But let’s be careful. We must distinguish well between the consolation that comes from God and false consolations. Something similar happens in the spiritual life that happens in human productions: there are originals and there are imitations. If an authentic consolation is like a drop on a sponge, is soft and intimate, its imitations are noisier and flashier, they are pure enthusiasm, like straw fires, lacking substance, leading us to close in on ourselves and not to take care of others. In the end, false consolation leaves us empty, far from the centre of our existence. For this reason, when we feel happy, at peace, we are capable of doing anything. But let’s not confuse that peace with passing enthusiasm because there’s enthusiasm today, but then it is taken away and is no more.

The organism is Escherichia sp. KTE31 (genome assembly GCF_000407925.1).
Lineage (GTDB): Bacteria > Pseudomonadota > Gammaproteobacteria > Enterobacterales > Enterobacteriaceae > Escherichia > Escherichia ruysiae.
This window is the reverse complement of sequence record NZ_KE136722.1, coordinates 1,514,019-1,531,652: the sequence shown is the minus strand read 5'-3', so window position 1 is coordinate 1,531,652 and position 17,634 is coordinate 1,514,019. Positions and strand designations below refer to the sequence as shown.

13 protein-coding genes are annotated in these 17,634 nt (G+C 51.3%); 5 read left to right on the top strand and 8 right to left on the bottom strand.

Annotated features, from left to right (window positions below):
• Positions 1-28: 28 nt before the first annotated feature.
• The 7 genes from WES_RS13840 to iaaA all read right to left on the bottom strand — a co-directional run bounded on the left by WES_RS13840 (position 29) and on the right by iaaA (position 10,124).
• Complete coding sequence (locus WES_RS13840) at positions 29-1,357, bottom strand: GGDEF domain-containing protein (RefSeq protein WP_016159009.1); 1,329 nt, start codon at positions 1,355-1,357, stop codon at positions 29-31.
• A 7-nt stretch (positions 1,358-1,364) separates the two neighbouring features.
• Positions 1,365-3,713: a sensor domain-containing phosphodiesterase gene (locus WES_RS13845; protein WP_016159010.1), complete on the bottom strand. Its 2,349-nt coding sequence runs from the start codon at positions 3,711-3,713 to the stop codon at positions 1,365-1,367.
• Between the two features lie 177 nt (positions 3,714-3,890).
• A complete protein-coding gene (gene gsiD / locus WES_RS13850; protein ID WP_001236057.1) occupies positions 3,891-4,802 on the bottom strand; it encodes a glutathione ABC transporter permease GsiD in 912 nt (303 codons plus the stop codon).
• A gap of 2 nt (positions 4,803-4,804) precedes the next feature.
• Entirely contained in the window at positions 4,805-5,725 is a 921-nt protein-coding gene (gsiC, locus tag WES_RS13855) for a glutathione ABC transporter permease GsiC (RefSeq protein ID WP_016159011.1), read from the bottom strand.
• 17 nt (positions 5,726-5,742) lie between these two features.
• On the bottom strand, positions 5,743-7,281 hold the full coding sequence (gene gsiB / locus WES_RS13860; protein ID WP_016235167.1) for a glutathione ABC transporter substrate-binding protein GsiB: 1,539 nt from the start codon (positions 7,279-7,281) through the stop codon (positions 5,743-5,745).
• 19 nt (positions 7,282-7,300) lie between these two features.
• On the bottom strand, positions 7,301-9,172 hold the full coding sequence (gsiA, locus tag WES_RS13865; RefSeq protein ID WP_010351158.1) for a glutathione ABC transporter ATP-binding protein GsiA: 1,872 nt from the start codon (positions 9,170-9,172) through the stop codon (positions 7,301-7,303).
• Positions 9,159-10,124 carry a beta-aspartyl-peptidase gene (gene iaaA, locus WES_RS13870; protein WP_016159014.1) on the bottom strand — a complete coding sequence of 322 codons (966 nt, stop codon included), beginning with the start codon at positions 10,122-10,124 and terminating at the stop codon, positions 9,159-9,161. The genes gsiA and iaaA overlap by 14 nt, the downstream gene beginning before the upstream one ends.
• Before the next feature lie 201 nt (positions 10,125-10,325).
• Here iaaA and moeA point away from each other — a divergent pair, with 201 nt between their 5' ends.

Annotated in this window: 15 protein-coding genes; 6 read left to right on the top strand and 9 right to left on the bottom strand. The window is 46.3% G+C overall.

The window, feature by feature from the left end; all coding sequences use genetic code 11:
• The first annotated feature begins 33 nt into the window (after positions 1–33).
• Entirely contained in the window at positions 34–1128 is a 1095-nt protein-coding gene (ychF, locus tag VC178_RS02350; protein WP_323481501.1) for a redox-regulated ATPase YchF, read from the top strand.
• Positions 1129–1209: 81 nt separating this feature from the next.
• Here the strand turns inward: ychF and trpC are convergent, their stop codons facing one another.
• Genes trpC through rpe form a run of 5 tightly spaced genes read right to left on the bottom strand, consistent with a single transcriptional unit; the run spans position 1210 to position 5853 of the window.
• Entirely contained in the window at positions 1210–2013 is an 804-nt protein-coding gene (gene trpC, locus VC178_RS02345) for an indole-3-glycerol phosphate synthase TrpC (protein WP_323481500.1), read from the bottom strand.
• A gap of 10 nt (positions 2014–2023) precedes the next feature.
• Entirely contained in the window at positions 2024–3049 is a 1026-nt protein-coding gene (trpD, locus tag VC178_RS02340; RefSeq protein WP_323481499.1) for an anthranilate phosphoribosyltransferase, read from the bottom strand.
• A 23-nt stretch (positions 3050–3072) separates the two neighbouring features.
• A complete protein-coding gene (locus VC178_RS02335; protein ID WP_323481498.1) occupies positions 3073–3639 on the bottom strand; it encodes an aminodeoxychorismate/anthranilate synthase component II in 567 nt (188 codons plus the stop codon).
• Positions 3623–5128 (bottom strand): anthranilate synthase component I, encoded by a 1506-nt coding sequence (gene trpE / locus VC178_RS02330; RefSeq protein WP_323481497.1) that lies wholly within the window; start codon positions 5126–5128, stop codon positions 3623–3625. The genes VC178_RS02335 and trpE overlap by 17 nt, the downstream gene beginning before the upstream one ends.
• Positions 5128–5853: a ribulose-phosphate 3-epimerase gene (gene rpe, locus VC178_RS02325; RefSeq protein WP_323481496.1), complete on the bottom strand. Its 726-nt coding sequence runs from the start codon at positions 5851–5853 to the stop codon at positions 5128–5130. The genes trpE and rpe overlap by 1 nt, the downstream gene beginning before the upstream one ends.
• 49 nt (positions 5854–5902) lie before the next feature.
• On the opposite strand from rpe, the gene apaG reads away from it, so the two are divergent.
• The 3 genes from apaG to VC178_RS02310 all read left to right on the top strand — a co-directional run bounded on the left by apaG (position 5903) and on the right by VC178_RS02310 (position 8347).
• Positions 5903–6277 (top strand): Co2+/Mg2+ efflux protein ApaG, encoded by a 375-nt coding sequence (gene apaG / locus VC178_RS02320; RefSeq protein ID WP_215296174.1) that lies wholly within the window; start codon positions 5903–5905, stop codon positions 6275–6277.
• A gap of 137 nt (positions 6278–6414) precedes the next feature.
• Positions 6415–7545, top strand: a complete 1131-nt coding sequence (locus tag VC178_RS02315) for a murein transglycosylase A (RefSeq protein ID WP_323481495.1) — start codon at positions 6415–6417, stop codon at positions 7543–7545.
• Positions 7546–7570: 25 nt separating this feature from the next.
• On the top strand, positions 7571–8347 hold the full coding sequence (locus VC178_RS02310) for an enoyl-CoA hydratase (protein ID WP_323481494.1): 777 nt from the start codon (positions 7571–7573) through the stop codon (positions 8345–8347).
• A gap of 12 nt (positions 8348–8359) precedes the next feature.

This is why we have to discern even when we feel consoled. False consolation can become a danger if we seek it obsessively as an end in itself, forgetting the Lord. As Saint Bernard would say, this is seeking the consolations of God rather than the God of consolations. We need to seek the Lord, and the Lord consoles us with his presence. He consoles us, makes us move forward. And we should not seek God who brings us consolations here below: No, this is not right, we should not be interested in this. This is the dynamic of the child whom we spoke about last time who looks for his or parents only to get something, but doesn’t look for them – he or she is seeking their own interests. “Daddy, Mamma” – children know how to do this, they know how to play…and when the family is divided, and they are accustomed to going to one and going to the other, this is not good, this is not consolation, but personal interest. We too run the risk of living our relationship with God in a childish way, seeking our own interests, of reducing it to an object that we use and consume, losing the most beautiful gift which is God Himself. So, let us move forward in our lives that progresses between the consolations from God and the desolations from the sin of the world, but knowing how to distinguish when it is a consolation from God that brings peace to the depths of your soul, from a passing enthusiasm, which is not bad, but which is not a consolation from God.